Category : Music and Digitized Voice
Archive   : SBF3.ZIP
Filename : GETOPT.C

Output of file : GETOPT.C contained in archive : SBF3.ZIP

Copyright (c) 1986,1991 by Borland International Inc.
All Rights Reserved.


int optind = 1; /* index of which argument is next */
char *optarg; /* pointer to argument of current option */
int opterr = 1; /* allow error message */

static char *letP = NULL; /* remember next option char's location */
static char SW = '-'; /* DOS switch character, either '-' or '/' */

Parse the command line options, System V style.

Standard option syntax is:

option ::= SW [optLetter]* [argLetter space* argument]

- SW is either '/' or '-', according to the current setting
of the MSDOS switchar (int 21h function 37h).
- there is no space before any optLetter or argLetter.
- opt/arg letters are alphabetic, not punctuation characters.
- optLetters, if present, must be matched in optionS.
- argLetters, if present, are found in optionS followed by ':'.
- argument is any white-space delimited string. Note that it
can include the SW character.
- upper and lower case letters are distinct.

There may be multiple option clusters on a command line, each
beginning with a SW, but all must appear before any non-option
arguments (arguments not introduced by SW). Opt/arg letters may
be repeated: it is up to the caller to decide if that is an error.

The character SW appearing alone as the last argument is an error.
The lead-in sequence SWSW ("--" or "//") causes itself and all the
rest of the line to be ignored (allowing non-options which begin
with the switch char).

The string *optionS allows valid opt/arg letters to be recognized.
argLetters are followed with ':'. Getopt () returns the value of
the option character found, or EOF if no more options are in the
command line. If option is an argLetter then the global optarg is
set to point to the argument string (having skipped any white-space).

The global optind is initially 1 and is always left as the index
of the next argument of argv[] which getopt has not taken. Note
that if "--" or "//" are used then optind is stepped to the next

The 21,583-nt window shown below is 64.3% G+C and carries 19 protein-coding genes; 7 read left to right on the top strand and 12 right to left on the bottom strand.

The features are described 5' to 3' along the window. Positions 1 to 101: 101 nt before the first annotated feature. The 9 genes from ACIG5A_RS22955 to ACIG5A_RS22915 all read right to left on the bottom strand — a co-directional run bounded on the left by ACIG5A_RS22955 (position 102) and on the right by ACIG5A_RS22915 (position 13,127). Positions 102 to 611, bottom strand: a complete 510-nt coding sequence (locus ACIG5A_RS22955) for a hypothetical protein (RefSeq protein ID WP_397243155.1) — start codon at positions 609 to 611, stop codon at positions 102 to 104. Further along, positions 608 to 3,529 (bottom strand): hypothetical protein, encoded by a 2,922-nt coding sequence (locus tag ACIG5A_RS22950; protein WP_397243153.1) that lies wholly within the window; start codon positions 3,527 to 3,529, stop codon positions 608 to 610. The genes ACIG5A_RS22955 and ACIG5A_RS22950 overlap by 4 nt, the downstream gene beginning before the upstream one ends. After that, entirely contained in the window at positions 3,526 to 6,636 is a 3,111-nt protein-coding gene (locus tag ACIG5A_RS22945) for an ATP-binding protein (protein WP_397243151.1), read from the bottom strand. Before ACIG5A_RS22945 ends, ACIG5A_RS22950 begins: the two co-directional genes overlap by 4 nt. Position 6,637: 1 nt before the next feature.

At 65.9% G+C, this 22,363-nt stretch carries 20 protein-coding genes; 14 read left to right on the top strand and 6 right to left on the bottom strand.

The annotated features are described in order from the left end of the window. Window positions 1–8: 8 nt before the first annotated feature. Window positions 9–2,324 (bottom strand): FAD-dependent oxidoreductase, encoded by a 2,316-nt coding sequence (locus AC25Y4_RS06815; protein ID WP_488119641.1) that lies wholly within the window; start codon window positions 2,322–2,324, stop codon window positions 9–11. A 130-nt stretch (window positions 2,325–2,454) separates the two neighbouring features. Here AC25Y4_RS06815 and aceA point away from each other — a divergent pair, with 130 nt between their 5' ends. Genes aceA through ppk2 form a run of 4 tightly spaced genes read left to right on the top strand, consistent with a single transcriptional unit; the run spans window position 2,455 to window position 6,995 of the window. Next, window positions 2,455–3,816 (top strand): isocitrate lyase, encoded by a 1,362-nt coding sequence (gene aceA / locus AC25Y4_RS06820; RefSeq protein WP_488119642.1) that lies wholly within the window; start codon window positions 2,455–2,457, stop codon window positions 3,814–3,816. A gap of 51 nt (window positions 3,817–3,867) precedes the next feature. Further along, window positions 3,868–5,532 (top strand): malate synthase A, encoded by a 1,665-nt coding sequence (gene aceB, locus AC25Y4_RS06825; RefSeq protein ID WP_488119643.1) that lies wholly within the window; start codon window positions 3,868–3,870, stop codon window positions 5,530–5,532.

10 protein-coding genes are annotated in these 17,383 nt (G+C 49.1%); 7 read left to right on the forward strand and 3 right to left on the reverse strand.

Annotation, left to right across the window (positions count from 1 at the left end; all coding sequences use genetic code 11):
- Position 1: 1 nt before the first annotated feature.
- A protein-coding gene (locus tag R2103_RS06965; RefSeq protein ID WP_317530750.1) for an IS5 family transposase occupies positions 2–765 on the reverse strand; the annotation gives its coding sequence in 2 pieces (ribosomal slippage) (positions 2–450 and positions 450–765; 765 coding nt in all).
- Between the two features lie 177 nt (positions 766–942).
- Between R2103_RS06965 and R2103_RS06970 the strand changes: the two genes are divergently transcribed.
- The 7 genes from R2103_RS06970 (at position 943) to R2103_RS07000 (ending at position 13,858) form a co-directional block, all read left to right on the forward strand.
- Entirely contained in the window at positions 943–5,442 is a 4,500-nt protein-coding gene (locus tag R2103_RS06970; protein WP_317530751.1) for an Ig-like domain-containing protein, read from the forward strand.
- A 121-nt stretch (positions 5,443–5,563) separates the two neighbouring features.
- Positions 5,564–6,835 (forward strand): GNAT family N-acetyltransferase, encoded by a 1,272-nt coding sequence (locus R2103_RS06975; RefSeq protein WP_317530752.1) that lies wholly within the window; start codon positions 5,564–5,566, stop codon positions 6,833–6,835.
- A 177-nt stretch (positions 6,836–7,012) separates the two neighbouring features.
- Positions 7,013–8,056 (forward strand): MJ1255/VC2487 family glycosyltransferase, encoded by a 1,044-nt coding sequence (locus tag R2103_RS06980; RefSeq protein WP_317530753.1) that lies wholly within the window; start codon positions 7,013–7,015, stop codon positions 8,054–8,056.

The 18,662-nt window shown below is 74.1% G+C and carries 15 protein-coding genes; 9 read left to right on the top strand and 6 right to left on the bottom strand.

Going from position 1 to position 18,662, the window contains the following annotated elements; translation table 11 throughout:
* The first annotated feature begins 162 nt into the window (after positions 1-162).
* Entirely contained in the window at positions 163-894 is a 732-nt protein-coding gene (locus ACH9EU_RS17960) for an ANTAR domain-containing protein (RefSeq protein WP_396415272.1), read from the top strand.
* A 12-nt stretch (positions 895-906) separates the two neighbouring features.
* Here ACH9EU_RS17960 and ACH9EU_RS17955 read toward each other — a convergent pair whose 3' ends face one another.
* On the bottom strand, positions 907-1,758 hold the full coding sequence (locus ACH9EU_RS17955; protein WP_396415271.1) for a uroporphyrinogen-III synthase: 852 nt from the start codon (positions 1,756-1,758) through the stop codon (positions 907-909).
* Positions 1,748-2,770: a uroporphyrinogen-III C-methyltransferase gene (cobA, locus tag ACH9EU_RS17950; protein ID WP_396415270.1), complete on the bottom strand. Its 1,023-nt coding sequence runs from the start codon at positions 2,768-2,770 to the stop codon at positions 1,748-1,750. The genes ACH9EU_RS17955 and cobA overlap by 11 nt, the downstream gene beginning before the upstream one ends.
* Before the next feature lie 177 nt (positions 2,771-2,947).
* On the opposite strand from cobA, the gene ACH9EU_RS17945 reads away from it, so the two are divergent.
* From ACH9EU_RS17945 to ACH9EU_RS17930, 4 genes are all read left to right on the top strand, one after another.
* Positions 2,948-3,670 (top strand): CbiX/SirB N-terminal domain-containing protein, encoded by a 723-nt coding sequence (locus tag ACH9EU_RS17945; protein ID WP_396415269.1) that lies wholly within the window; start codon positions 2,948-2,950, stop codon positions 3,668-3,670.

argument before getopt() returns EOF.

If an error occurs, that is an SW char precedes an unknown letter,
then getopt() will return a '?' character and normally prints an
error message via perror(). If the global variable opterr is set
to false (zero) before calling getopt() then the error message is
not printed.

For example, if the MSDOS switch char is '/' (the MSDOS norm) and

*optionS == "A:F:PuU:wXZ:"

then 'P', 'u', 'w', and 'X' are option letters and 'F', 'U', 'Z'
are followed by arguments. A valid command line may be:

aCommand /uPFPi /X /A L someFile

- 'u' and 'P' will be returned as isolated option letters.
- 'F' will return with "Pi" as its argument string.
- 'X' is an isolated option.
- 'A' will return with "L" as its argument.
- "someFile" is not an option, and terminates getOpt. The
caller may collect remaining arguments using argv pointers.

int getopt(int argc, char *argv[], char *optionS)
unsigned char ch;
char *optP;

if (SW == 0) {
/* get SW using dos call 0x37 */
_AX = 0x3700;
SW = _DL;

if (argc > optind) {
if (letP == NULL) {
if ((letP = argv[optind]) == NULL ||
*(letP++) != SW) goto gopEOF;
if (*letP == SW) {
optind++; goto gopEOF;
if (0 == (ch = *(letP++))) {
optind++; goto gopEOF;
if (':' == ch || (optP = strchr(optionS, ch)) == NULL)
goto gopError;
if (':' == *(++optP)) {
if (0 == *letP) {
if (argc <= optind) goto gopError;
letP = argv[optind++];
optarg = letP;
letP = NULL;
} else {
if (0 == *letP) {
letP = NULL;
optarg = NULL;
return ch;
optarg = letP = NULL;
return EOF;

optarg = NULL;
errno = EINVAL;
if (opterr)
perror ("get command line option");
return ('?');